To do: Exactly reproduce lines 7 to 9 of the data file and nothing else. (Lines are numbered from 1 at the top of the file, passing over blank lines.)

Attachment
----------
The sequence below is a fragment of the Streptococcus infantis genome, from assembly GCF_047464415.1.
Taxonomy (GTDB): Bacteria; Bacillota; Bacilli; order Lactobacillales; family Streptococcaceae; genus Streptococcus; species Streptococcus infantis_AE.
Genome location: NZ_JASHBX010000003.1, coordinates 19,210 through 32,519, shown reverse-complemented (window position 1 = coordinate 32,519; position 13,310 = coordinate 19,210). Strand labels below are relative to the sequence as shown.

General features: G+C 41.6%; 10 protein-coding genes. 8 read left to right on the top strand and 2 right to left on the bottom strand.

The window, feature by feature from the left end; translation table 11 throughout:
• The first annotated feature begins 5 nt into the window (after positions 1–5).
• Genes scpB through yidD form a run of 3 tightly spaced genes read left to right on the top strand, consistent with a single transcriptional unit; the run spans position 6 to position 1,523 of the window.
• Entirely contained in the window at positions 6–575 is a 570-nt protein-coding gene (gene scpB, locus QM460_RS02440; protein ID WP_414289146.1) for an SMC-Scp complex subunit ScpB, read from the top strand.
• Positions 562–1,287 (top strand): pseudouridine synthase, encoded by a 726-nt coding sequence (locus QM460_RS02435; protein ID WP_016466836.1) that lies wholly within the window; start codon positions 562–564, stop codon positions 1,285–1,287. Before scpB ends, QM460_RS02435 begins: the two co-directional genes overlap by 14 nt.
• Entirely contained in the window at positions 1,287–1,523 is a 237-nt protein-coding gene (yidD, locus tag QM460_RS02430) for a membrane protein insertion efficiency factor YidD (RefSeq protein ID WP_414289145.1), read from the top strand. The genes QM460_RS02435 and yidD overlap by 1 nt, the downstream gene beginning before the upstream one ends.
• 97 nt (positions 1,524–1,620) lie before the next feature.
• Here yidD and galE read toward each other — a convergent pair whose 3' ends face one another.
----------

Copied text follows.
• Genes scpB through yidD form a run of 3 tightly spaced genes read left to right on the top strand, consistent with a single transcriptional unit; the run spans position 6 to position 1,523 of the window.
• Entirely contained in the window at positions 6–575 is a 570-nt protein-coding gene (gene scpB, locus QM460_RS02440; protein ID WP_414289146.1) for an SMC-Scp complex subunit ScpB, read from the top strand.
• Positions 562–1,287 (top strand): pseudouridine synthase, encoded by a 726-nt coding sequence (locus QM460_RS02435; protein ID WP_016466836.1) that lies wholly within the window; start codon positions 562–564, stop codon positions 1,285–1,287. Before scpB ends, QM460_RS02435 begins: the two co-directional genes overlap by 14 nt.